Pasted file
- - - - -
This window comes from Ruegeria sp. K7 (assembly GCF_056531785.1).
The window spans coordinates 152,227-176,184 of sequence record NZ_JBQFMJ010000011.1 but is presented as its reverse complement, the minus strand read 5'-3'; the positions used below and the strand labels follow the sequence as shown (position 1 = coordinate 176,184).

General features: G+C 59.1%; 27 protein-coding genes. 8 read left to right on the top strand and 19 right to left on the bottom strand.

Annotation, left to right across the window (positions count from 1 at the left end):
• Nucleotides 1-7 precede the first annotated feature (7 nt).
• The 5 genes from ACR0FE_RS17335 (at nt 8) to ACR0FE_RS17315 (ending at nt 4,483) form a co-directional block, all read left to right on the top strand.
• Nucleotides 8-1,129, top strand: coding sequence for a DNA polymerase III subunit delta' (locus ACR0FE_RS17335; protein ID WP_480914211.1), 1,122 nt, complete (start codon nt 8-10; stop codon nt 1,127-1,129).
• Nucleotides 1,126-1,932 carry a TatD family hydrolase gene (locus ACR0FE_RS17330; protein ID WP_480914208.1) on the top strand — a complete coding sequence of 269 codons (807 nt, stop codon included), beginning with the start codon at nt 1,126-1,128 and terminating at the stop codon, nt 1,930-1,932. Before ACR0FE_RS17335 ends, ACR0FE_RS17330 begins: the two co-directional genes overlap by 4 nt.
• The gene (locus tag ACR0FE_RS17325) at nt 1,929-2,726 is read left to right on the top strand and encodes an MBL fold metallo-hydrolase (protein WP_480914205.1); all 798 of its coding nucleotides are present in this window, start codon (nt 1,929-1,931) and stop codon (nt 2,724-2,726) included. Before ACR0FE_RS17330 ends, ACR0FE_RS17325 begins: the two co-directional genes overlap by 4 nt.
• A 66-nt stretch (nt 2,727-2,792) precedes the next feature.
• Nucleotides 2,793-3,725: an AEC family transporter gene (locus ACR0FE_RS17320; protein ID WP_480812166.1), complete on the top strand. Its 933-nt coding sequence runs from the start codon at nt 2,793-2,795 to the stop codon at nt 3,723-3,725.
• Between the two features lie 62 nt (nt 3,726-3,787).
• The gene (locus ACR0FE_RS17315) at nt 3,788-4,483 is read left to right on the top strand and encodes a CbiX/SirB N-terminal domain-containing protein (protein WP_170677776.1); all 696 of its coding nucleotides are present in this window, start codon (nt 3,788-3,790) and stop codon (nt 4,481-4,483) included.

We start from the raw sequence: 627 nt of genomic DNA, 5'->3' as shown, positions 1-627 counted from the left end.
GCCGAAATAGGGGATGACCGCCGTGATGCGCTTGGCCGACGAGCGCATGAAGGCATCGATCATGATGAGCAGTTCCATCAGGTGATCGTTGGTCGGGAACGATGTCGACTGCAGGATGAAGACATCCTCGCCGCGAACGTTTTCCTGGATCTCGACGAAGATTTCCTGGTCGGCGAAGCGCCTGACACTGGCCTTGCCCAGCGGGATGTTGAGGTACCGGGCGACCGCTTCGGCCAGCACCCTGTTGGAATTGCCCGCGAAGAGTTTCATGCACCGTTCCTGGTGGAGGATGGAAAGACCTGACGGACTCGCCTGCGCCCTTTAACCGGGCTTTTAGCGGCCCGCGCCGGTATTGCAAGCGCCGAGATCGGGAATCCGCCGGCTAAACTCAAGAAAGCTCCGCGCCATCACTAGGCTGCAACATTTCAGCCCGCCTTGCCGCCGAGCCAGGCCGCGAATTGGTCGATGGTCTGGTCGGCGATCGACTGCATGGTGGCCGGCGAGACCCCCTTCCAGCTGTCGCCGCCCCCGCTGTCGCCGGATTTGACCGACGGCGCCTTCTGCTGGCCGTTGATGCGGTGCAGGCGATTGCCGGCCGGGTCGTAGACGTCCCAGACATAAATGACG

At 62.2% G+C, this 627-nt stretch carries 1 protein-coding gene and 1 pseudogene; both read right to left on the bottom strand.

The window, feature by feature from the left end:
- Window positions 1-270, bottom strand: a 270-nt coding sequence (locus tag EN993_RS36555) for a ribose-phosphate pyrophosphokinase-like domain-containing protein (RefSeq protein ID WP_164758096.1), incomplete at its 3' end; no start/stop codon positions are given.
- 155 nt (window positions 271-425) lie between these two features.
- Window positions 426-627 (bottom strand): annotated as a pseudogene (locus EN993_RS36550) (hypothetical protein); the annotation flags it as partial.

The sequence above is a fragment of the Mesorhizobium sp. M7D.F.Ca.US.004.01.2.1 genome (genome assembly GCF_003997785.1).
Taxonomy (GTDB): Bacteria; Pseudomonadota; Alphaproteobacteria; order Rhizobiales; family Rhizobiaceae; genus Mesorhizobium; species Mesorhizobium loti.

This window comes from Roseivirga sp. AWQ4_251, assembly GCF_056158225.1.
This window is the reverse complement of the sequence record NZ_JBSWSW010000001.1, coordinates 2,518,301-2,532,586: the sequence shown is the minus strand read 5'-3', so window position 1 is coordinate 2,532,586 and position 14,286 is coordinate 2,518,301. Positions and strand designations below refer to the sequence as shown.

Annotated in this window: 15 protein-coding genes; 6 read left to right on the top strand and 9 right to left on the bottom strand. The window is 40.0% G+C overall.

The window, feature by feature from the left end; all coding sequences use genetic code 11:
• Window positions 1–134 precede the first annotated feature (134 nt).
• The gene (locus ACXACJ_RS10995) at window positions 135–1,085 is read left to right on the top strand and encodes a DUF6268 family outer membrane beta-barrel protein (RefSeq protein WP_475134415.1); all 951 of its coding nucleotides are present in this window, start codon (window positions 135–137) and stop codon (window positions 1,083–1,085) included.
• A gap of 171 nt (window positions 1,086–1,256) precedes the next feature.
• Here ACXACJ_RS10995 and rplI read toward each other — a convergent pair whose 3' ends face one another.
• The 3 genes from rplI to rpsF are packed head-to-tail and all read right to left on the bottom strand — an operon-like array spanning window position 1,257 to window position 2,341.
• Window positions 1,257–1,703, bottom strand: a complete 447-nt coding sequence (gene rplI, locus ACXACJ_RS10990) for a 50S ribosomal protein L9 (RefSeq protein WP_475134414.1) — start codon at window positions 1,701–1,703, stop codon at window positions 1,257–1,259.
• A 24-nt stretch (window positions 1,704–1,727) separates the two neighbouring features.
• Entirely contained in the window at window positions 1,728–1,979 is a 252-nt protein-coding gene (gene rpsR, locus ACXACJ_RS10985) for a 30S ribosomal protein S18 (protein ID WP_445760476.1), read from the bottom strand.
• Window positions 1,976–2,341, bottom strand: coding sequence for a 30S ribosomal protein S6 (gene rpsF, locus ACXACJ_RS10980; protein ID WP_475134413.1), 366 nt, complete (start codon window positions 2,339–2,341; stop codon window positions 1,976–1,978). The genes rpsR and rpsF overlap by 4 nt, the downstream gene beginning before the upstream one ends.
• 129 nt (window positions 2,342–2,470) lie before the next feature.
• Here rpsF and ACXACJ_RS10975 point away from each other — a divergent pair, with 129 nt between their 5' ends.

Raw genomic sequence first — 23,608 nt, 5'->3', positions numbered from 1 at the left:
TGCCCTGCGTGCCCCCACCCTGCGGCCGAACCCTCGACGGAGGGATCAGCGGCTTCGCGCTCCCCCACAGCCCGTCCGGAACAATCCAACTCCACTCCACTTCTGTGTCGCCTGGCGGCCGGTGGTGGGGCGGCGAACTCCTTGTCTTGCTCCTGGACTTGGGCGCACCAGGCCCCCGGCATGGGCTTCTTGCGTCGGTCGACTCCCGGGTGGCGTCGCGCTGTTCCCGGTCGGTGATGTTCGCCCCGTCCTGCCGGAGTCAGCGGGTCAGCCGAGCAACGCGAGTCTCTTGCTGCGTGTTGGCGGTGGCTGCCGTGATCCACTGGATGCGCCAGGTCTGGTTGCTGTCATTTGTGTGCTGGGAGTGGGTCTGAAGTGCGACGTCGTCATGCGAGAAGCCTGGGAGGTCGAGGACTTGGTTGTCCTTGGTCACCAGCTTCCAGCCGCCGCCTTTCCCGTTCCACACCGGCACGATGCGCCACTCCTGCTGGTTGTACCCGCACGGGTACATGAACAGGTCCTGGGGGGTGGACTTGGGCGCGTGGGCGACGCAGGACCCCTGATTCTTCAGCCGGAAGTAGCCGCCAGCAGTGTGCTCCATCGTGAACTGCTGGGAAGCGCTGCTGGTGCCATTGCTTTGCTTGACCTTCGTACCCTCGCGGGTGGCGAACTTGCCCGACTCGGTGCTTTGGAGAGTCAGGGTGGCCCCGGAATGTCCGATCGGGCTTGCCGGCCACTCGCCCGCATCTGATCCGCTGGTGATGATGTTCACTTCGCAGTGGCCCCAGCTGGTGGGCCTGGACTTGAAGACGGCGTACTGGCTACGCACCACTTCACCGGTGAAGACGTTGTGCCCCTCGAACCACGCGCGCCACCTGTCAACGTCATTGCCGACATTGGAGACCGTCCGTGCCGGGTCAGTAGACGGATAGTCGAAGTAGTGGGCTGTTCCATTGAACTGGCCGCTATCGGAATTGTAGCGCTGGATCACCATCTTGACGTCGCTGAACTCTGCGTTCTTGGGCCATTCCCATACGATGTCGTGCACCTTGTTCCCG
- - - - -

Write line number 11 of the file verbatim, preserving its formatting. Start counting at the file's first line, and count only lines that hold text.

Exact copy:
• Nucleotides 2,793-3,725: an AEC family transporter gene (locus ACR0FE_RS17320; protein ID WP_480812166.1), complete on the top strand. Its 933-nt coding sequence runs from the start codon at nt 2,793-2,795 to the stop codon at nt 3,723-3,725.